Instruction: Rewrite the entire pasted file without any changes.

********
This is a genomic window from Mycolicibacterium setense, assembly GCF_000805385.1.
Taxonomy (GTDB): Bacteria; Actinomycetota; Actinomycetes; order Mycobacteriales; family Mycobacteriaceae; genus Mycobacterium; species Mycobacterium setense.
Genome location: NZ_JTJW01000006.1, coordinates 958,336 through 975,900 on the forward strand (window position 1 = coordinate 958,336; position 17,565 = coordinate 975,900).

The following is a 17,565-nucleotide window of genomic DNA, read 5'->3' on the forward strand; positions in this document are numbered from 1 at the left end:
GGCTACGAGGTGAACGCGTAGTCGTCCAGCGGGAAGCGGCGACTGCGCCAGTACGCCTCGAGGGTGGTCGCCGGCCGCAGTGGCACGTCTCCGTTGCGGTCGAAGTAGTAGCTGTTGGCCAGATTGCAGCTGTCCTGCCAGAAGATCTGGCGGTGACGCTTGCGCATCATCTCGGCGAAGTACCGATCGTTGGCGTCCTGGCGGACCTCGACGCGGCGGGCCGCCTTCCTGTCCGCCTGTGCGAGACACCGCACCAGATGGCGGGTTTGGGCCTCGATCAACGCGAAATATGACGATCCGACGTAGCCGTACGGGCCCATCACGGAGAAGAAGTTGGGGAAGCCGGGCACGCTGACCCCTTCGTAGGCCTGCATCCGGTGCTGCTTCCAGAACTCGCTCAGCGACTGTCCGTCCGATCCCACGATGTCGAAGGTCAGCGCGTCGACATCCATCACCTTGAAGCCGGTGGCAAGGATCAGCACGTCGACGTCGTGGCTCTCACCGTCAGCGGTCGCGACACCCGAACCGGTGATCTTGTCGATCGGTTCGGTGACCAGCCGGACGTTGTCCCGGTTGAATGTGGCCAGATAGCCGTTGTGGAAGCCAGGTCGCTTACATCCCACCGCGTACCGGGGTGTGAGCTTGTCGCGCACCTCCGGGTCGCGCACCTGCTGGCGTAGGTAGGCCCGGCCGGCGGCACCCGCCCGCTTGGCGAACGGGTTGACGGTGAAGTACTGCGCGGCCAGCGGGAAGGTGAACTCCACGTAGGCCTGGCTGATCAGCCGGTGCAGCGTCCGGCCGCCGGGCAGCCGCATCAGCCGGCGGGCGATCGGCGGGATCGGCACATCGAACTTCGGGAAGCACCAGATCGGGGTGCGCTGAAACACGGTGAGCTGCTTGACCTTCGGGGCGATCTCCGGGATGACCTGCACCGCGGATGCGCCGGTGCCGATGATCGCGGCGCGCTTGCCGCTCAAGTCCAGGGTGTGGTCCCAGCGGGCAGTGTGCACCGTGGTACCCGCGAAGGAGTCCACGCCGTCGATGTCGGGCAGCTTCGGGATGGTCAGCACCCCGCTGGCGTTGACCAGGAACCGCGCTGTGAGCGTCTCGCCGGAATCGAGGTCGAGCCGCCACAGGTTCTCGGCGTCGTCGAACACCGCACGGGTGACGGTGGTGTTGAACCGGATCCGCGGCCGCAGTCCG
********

This is a genomic window from Mycolicibacterium setense, assembly GCF_000805385.1.
Taxonomy (GTDB): Bacteria; Actinomycetota; Actinomycetes; order Mycobacteriales; family Mycobacteriaceae; genus Mycobacterium; species Mycobacterium setense.
Genome location: NZ_JTJW01000006.1, coordinates 958,336 through 975,900 on the forward strand (window position 1 = coordinate 958,336; position 17,565 = coordinate 975,900).

The following is a 17,565-nucleotide window of genomic DNA, read 5'->3' on the forward strand; positions in this document are numbered from 1 at the left end:
GGCTACGAGGTGAACGCGTAGTCGTCCAGCGGGAAGCGGCGACTGCGCCAGTACGCCTCGAGGGTGGTCGCCGGCCGCAGTGGCACGTCTCCGTTGCGGTCGAAGTAGTAGCTGTTGGCCAGATTGCAGCTGTCCTGCCAGAAGATCTGGCGGTGACGCTTGCGCATCATCTCGGCGAAGTACCGATCGTTGGCGTCCTGGCGGACCTCGACGCGGCGGGCCGCCTTCCTGTCCGCCTGTGCGAGACACCGCACCAGATGGCGGGTTTGGGCCTCGATCAACGCGAAATATGACGATCCGACGTAGCCGTACGGGCCCATCACGGAGAAGAAGTTGGGGAAGCCGGGCACGCTGACCCCTTCGTAGGCCTGCATCCGGTGCTGCTTCCAGAACTCGCTCAGCGACTGTCCGTCCGATCCCACGATGTCGAAGGTCAGCGCGTCGACATCCATCACCTTGAAGCCGGTGGCAAGGATCAGCACGTCGACGTCGTGGCTCTCACCGTCAGCGGTCGCGACACCCGAACCGGTGATCTTGTCGATCGGTTCGGTGACCAGCCGGACGTTGTCCCGGTTGAATGTGGCCAGATAGCCGTTGTGGAAGCCAGGTCGCTTACATCCCACCGCGTACCGGGGTGTGAGCTTGTCGCGCACCTCCGGGTCGCGCACCTGCTGGCGTAGGTAGGCCCGGCCGGCGGCACCCGCCCGCTTGGCGAACGGGTTGACGGTGAAGTACTGCGCGGCCAGCGGGAAGGTGAACTCCACGTAGGCCTGGCTGATCAGCCGGTGCAGCGTCCGGCCGCCGGGCAGCCGCATCAGCCGGCGGGCGATCGGCGGGATCGGCACATCGAACTTCGGGAAGCACCAGATCGGGGTGCGCTGAAACACGGTGAGCTGCTTGACCTTCGGGGCGATCTCCGGGATGACCTGCACCGCGGATGCGCCGGTGCCGATGATCGCGGCGCGCTTGCCGCTCAAGTCCAGGGTGTGGTCCCAGCGGGCAGTGTGCACCGTGGTACCCGCGAAGGAGTCCACGCCGTCGATGTCGGGCAGCTTCGGGATGGTCAGCACCCCGCTGGCGTTGACCAGGAACCGCGCTGTGAGCGTCTCGCCGGAATCGAGGTCGAGCCGCCACAGGTTCTCGGCGTCGTCGAACACCGCACGGGTGACGGTGGTGTTGAACCGGATCCGCGGCCGCAGTCCG